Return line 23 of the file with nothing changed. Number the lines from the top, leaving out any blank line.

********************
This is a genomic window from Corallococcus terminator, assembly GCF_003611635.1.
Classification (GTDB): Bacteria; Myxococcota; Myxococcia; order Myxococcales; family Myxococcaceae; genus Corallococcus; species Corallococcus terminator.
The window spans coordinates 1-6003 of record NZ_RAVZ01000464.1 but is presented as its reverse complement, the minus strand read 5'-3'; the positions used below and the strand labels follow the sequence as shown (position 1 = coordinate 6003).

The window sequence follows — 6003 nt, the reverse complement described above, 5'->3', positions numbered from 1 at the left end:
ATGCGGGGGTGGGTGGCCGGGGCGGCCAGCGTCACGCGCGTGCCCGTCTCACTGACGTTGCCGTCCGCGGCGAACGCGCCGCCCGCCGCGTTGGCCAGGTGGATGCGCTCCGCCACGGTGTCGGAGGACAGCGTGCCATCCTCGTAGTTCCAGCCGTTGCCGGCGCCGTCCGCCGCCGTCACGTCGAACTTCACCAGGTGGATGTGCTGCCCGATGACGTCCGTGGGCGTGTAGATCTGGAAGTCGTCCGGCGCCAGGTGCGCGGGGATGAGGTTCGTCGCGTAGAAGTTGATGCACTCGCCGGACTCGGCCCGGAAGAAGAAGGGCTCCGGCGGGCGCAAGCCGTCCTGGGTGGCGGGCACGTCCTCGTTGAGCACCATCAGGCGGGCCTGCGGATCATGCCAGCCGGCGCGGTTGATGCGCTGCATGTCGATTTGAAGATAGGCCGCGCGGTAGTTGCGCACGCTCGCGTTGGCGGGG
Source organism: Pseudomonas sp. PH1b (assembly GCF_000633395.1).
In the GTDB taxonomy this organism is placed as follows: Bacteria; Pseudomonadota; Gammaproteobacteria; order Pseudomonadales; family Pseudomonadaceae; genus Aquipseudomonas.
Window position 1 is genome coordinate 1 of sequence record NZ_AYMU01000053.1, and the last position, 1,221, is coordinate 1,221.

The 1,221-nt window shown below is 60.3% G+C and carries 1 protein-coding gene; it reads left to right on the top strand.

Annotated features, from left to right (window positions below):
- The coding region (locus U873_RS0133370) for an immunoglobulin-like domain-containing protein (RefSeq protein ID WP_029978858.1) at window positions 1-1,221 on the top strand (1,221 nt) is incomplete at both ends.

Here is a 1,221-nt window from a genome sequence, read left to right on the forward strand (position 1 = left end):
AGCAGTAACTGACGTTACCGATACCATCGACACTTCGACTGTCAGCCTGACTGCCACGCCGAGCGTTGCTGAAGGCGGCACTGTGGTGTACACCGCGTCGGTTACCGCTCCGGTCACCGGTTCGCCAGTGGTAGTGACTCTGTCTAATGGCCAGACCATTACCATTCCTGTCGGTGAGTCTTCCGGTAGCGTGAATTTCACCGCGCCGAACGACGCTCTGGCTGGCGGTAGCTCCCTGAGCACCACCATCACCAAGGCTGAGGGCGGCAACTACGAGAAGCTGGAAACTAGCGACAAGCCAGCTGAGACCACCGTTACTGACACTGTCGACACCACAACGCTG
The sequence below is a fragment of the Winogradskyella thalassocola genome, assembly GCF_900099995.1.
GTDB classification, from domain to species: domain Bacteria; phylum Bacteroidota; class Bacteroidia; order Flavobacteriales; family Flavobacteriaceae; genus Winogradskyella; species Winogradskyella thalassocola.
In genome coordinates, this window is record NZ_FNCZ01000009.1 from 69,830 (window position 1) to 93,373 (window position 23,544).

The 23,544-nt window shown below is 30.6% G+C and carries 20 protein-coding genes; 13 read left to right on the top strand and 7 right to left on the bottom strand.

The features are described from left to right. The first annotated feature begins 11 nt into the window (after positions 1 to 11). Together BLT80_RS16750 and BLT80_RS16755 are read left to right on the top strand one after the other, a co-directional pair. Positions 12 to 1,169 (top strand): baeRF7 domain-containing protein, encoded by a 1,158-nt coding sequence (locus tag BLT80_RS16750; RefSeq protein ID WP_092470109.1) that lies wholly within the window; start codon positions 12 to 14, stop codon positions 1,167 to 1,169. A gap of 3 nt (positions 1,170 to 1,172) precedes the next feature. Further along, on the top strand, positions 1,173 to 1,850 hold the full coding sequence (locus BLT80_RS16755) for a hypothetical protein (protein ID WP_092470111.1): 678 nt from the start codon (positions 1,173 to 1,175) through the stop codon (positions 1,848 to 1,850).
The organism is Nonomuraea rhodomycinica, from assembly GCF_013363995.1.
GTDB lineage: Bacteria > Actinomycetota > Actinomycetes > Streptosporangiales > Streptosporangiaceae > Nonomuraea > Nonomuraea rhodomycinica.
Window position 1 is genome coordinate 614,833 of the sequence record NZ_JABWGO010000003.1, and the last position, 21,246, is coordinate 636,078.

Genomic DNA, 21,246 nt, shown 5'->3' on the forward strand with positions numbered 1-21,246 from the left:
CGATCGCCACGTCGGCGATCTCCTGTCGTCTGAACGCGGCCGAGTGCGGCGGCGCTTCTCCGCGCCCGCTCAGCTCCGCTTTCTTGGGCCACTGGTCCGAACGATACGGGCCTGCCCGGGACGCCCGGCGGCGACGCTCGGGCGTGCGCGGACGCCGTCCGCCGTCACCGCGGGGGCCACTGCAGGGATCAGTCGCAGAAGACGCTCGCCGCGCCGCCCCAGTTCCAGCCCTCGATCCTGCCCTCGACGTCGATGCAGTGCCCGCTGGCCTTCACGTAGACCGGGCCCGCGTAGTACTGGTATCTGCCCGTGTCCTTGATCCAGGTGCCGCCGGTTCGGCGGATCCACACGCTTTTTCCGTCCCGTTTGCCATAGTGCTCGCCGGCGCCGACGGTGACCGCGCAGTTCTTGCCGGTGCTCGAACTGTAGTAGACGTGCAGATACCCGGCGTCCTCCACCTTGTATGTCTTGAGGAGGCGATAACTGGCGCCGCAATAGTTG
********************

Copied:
CGATCGCCACGTCGGCGATCTCCTGTCGTCTGAACGCGGCCGAGTGCGGCGGCGCTTCTCCGCGCCCGCTCAGCTCCGCTTTCTTGGGCCACTGGTCCGAACGATACGGGCCTGCCCGGGACGCCCGGCGGCGACGCTCGGGCGTGCGCGGACGCCGTCCGCCGTCACCGCGGGGGCCACTGCAGGGATCAGTCGCAGAAGACGCTCGCCGCGCCGCCCCAGTTCCAGCCCTCGATCCTGCCCTCGACGTCGATGCAGTGCCCGCTGGCCTTCACGTAGACCGGGCCCGCGTAGTACTGGTATCTGCCCGTGTCCTTGATCCAGGTGCCGCCGGTTCGGCGGATCCACACGCTTTTTCCGTCCCGTTTGCCATAGTGCTCGCCGGCGCCGACGGTGACCGCGCAGTTCTTGCCGGTGCTCGAACTGTAGTAGACGTGCAGATACCCGGCGTCCTCCACCTTGTATGTCTTGAGGAGGCGATAACTGGCGCCGCAATAGTTG